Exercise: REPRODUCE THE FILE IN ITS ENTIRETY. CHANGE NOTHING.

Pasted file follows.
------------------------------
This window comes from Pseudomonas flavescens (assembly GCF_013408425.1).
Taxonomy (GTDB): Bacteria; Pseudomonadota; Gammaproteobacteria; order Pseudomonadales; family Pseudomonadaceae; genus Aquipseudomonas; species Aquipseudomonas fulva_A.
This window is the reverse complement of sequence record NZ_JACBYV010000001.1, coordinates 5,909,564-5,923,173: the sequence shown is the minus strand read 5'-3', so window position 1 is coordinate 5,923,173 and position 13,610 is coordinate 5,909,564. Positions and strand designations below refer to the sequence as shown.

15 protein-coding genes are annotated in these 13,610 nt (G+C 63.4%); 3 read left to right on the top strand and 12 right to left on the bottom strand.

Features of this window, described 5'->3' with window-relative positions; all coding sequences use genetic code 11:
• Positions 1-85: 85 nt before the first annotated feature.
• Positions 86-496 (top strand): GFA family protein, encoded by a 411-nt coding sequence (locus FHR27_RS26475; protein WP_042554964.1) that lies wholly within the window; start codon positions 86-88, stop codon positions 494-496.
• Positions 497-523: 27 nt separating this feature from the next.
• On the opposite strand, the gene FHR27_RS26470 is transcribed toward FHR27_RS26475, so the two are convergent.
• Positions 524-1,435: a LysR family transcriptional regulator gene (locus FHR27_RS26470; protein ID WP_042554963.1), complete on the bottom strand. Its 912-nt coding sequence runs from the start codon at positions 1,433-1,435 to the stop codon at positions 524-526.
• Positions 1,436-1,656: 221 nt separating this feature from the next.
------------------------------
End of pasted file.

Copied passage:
This window comes from Pseudomonas flavescens (assembly GCF_013408425.1).
Taxonomy (GTDB): Bacteria; Pseudomonadota; Gammaproteobacteria; order Pseudomonadales; family Pseudomonadaceae; genus Aquipseudomonas; species Aquipseudomonas fulva_A.
This window is the reverse complement of sequence record NZ_JACBYV010000001.1, coordinates 5,909,564-5,923,173: the sequence shown is the minus strand read 5'-3', so window position 1 is coordinate 5,923,173 and position 13,610 is coordinate 5,909,564. Positions and strand designations below refer to the sequence as shown.

15 protein-coding genes are annotated in these 13,610 nt (G+C 63.4%); 3 read left to right on the top strand and 12 right to left on the bottom strand.

Features of this window, described 5'->3' with window-relative positions; all coding sequences use genetic code 11:
• Positions 1-85: 85 nt before the first annotated feature.
• Positions 86-496 (top strand): GFA family protein, encoded by a 411-nt coding sequence (locus FHR27_RS26475; protein WP_042554964.1) that lies wholly within the window; start codon positions 86-88, stop codon positions 494-496.
• Positions 497-523: 27 nt separating this feature from the next.
• On the opposite strand, the gene FHR27_RS26470 is transcribed toward FHR27_RS26475, so the two are convergent.
• Positions 524-1,435: a LysR family transcriptional regulator gene (locus FHR27_RS26470; protein ID WP_042554963.1), complete on the bottom strand. Its 912-nt coding sequence runs from the start codon at positions 1,433-1,435 to the stop codon at positions 524-526.
• Positions 1,436-1,656: 221 nt separating this feature from the next.